March 25, 2011 | 38 comments
March 17, 2011 | 85 comments
March 17, 2011 | 9 comments
March 16, 2011 | 8 comments
March 15, 2011 | 8 comments
They did it.
Despite an overwhelming public backlash and the likely political ramifications, Democrats cut deals and twisted arms and got the votes they needed, winning by a 219 to 212 margin. While the reconciliation process still remains, it’s a sideshow at this point. The United States is a presidential signature away from having national health care.
Suffice it to say, as somebody who has spent the past year working to expose the devastating consequences of this legislation and who values individual liberty, this is a sad day. And I’m working on a longer piece right now for tomorrow’s site about the ongoing fight against its provisions, which just got a lot harder. But as upset as I am, I can’t pin the blame entirely on Democrats.
The reason is that by passing this bill, liberal Democrats were just doing what liberal Democrats do – raising taxes and expanding the role of government in our lives. Liberals have been working for decades to impose national health care on America. It’s been their Holy Grail. It should have been apparent to everybody that once they took over Congress and the presidency that it would be their top domestic priority. All of the leading Democratic presidential candidates proposed health care plans roughly along the lines of what passed today.
The question conservatives should be asking though, is how did we get in this position in the first place? How come, over the course of two elections, Democrats were able to take back the White House and amass substantial majorities in both chambers of Congress, allowing them to enact this sweeping legislation with no Republican votes – and huge defections in their own party? How could a generally right-of-center nation be taken over by liberals from Chicago and San Francisco?
The answer, of course, is that none of this would have been possible without George W. Bush — or more broadly speaking, Bush era Republicanism. While they were in power, Republicans squandered an opportunity to push free market health care solutions. When they did use their power to pass major legislation, it was for policies like the big government Medicare prescription drug plan, which was (until today) the largest expansion of entitlements since the Great Society. They took earmarks and doled out farm and energy subsidies. They earned a reputation for fiscal recklessness and corruption and incompetent governance. President Obama ultimately forced through the health care bill in spite of the political consequences to his party because he’s ultimately a true believing liberal. But it was only because of the failures of Bush-era Republicanism that an ideological liberal with little experience was able to capture the presidency on the abstract notion of change.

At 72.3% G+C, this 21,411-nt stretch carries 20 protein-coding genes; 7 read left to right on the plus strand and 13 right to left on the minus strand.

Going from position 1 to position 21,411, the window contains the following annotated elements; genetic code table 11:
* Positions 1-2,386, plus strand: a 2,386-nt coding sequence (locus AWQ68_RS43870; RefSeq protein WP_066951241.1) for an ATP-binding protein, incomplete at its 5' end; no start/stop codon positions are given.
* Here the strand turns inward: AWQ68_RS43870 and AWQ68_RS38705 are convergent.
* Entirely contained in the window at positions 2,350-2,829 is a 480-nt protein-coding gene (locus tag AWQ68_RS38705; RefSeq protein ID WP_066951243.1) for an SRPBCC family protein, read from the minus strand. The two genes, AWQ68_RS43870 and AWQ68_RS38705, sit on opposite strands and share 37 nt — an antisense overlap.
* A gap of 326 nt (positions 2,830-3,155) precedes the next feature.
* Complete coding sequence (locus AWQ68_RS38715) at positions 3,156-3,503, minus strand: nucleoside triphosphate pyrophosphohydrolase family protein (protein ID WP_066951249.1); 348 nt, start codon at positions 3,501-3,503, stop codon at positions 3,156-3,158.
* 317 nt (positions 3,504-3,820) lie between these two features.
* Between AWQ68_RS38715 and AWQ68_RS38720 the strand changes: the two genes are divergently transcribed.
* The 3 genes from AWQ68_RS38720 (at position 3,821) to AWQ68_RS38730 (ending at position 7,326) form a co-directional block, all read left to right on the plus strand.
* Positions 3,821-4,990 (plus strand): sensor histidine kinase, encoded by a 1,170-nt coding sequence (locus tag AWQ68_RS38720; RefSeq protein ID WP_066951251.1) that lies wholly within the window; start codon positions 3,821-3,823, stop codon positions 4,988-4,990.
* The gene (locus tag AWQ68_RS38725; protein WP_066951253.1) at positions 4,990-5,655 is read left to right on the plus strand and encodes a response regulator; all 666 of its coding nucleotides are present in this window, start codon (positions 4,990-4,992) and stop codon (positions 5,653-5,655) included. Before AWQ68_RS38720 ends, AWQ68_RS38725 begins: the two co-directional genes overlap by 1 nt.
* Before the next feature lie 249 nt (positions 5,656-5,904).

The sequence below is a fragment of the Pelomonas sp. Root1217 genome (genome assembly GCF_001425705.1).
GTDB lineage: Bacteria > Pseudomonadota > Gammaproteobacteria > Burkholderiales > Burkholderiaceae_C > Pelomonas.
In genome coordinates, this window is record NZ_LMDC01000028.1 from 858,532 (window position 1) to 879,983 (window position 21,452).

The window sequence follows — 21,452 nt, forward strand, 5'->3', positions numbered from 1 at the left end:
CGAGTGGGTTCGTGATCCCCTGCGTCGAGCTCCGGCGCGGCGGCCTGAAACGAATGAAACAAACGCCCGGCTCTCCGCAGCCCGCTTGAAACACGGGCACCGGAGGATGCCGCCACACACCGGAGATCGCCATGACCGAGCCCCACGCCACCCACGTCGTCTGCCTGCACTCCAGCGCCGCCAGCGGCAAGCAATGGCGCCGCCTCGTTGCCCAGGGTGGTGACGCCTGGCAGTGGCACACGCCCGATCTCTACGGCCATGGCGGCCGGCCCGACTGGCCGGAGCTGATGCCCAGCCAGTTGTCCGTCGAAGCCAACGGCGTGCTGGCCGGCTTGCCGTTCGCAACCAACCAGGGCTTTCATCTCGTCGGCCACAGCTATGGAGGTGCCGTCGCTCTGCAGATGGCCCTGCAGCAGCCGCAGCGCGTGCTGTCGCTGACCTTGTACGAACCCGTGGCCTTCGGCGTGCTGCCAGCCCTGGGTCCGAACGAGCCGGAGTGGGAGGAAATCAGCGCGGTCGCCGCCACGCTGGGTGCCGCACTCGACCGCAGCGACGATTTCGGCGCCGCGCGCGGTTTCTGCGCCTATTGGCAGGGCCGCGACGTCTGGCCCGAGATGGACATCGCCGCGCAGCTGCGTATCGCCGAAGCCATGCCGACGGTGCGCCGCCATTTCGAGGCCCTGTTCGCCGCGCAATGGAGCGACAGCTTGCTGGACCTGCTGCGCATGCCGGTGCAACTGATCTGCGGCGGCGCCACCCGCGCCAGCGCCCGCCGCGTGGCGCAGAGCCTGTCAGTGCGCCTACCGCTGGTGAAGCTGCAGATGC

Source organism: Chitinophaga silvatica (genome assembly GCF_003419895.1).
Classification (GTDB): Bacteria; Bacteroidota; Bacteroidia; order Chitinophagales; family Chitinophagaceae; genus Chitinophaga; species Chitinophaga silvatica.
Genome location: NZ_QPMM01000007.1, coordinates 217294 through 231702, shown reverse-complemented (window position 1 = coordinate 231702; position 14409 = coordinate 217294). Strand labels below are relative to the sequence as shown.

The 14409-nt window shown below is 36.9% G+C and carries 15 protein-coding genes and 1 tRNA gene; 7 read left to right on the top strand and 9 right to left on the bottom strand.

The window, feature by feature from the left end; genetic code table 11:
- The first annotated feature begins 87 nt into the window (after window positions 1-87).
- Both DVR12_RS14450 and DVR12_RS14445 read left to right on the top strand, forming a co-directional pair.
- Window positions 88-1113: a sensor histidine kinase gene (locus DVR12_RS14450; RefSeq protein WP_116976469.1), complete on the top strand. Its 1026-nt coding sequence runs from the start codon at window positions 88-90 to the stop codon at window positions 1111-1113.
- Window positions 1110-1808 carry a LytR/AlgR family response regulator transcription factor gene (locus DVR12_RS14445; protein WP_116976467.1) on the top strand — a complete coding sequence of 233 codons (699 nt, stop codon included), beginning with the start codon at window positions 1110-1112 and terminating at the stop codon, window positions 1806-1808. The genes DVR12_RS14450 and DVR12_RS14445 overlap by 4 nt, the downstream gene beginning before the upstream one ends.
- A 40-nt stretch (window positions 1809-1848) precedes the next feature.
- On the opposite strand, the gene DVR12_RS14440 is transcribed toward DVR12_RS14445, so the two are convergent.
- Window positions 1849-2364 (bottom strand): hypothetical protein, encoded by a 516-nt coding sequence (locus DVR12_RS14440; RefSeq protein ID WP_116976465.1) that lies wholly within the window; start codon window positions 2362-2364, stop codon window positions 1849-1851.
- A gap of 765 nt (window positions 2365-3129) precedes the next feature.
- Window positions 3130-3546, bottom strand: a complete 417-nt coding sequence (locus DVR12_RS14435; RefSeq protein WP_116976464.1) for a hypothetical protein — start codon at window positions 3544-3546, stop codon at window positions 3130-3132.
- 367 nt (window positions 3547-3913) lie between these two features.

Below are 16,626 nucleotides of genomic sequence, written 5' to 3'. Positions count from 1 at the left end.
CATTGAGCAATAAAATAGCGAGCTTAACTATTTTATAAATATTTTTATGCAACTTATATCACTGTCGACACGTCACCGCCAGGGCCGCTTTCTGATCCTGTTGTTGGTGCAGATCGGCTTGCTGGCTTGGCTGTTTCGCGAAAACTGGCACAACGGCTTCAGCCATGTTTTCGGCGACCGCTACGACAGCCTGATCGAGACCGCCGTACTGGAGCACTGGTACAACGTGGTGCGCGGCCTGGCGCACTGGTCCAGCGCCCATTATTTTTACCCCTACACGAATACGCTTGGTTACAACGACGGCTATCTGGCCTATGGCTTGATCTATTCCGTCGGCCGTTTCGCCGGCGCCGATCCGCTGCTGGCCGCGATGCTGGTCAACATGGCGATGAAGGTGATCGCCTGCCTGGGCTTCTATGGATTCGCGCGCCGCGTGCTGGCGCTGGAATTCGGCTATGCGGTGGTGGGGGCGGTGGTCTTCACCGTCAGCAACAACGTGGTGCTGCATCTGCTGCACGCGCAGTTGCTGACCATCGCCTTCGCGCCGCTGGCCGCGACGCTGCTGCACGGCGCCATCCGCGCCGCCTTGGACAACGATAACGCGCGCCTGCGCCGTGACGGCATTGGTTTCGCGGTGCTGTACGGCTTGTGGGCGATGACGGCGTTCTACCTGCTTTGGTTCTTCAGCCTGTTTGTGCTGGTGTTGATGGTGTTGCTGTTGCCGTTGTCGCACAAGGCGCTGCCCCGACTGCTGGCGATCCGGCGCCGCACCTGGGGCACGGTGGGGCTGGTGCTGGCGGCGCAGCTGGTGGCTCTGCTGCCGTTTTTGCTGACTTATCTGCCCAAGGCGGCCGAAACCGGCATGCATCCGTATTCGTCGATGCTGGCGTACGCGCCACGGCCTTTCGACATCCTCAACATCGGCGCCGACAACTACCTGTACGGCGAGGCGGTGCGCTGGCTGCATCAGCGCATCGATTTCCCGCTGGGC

Today will be largely remembered as the biggest legislative victory for liberals since Medicare in 1965. But it should also be remembered as the day that Bush cemented his legacy as one of the most destructive presidents for advocates of limited government.
A man of faith in a godless age is hitting Americans where it hurts.
Mr. and Mrs. American Spectator Reader, let P.J. O’Rourke talk sense to your kids.
In Britain, defending your property can get you life.
The debacle of this president’s administration is both a cause and a symptom of the decline of American values. Unless Congress impeaches him, that decline will go on unchecked. An eminent jurist surveys the damage and assesses the chances for the recovery of our culture.
It won’t take long for conservatives to scratch this presidential wannabe off their 2008 scorecard.
The American Christmas, like the songs that celebrate it, makes room for everybody under the rainbow. Is that why so many people seem to be hostile to it?
Was the President done in by the economy, or by the politics of the economy?